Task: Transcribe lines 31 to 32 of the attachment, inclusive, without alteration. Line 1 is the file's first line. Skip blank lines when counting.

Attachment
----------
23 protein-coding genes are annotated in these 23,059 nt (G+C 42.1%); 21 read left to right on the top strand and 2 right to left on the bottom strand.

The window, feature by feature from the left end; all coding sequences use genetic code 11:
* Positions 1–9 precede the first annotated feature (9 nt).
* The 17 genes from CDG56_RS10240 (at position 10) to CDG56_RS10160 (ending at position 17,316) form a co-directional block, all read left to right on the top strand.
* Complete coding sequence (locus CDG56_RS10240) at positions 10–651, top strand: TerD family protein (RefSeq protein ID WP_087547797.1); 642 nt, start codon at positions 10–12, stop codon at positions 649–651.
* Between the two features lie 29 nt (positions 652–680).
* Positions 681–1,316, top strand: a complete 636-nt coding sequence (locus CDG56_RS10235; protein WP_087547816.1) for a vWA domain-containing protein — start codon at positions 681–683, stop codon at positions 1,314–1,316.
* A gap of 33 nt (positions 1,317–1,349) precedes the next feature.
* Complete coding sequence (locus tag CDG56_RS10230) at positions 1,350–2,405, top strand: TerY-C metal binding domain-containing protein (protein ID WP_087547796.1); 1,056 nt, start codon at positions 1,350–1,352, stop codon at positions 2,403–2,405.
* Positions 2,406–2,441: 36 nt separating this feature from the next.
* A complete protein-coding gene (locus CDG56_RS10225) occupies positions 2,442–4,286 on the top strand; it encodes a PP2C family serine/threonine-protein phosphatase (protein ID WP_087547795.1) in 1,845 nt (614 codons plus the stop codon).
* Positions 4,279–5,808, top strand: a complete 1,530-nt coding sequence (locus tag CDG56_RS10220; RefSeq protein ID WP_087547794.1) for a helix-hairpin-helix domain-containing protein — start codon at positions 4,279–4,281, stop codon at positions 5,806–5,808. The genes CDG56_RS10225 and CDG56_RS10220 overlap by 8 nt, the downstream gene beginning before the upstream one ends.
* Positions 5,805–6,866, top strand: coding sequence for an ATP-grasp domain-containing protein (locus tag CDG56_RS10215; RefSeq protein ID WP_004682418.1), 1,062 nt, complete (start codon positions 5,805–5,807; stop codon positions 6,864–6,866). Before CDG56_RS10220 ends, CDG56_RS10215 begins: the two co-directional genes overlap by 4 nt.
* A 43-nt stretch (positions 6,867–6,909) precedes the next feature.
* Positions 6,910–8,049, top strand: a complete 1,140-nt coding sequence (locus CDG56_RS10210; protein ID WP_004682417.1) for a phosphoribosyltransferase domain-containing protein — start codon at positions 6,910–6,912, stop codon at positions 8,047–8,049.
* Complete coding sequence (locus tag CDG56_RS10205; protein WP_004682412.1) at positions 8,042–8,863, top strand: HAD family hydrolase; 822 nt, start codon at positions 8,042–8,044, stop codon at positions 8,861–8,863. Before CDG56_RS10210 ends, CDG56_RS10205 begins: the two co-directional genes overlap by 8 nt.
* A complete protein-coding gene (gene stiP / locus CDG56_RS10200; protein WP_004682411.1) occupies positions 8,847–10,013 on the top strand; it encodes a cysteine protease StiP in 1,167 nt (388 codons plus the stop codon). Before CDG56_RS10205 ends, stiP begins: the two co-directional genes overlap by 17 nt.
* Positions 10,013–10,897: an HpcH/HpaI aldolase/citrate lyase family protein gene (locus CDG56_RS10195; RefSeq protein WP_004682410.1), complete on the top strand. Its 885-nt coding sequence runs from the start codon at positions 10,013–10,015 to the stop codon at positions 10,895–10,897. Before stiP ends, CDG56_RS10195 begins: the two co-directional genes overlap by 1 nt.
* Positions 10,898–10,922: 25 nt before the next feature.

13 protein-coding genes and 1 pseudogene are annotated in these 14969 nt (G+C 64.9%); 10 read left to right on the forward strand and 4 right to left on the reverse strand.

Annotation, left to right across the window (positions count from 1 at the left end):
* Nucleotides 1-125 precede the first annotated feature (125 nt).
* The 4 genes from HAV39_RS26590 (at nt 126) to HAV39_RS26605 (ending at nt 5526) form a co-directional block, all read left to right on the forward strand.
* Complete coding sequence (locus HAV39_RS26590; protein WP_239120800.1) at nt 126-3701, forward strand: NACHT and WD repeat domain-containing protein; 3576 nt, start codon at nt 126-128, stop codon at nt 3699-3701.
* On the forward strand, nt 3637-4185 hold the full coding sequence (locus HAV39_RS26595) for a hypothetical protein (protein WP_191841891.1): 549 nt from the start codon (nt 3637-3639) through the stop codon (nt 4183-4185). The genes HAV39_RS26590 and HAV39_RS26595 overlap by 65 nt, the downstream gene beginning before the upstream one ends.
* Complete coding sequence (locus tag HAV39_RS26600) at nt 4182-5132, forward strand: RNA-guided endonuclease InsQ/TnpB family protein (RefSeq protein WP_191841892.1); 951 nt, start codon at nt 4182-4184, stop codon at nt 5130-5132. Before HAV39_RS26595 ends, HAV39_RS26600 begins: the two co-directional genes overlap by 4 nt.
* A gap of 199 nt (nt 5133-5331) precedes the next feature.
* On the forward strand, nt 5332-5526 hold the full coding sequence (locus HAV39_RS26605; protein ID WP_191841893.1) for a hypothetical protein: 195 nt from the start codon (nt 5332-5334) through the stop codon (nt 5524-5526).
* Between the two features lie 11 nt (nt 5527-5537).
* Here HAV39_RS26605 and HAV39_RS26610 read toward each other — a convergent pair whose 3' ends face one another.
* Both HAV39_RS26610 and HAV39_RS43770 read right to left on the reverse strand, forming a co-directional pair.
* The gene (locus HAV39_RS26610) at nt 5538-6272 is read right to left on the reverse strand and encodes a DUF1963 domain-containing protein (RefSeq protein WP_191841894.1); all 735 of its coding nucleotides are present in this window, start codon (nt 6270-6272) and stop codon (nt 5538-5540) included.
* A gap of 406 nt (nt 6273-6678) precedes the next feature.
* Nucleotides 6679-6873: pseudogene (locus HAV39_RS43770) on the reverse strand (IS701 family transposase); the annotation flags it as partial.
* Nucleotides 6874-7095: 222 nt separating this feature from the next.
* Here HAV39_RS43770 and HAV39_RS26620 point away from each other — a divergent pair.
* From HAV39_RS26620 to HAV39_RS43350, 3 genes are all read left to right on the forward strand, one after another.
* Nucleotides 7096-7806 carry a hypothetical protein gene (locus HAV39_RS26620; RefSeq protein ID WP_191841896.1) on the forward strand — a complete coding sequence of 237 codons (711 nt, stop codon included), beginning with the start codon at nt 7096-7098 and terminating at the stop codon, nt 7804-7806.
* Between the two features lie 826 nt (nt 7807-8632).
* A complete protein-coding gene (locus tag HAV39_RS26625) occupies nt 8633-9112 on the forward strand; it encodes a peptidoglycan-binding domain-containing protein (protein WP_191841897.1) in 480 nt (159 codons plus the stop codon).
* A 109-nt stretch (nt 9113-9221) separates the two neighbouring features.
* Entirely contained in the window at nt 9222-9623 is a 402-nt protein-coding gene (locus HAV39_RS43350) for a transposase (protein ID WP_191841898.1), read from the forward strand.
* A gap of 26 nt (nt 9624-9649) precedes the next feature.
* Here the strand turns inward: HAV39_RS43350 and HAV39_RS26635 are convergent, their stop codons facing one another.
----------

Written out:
* Both HAV39_RS26610 and HAV39_RS43770 read right to left on the reverse strand, forming a co-directional pair.
* The gene (locus HAV39_RS26610) at nt 5538-6272 is read right to left on the reverse strand and encodes a DUF1963 domain-containing protein (RefSeq protein WP_191841894.1); all 735 of its coding nucleotides are present in this window, start codon (nt 6270-6272) and stop codon (nt 5538-5540) included.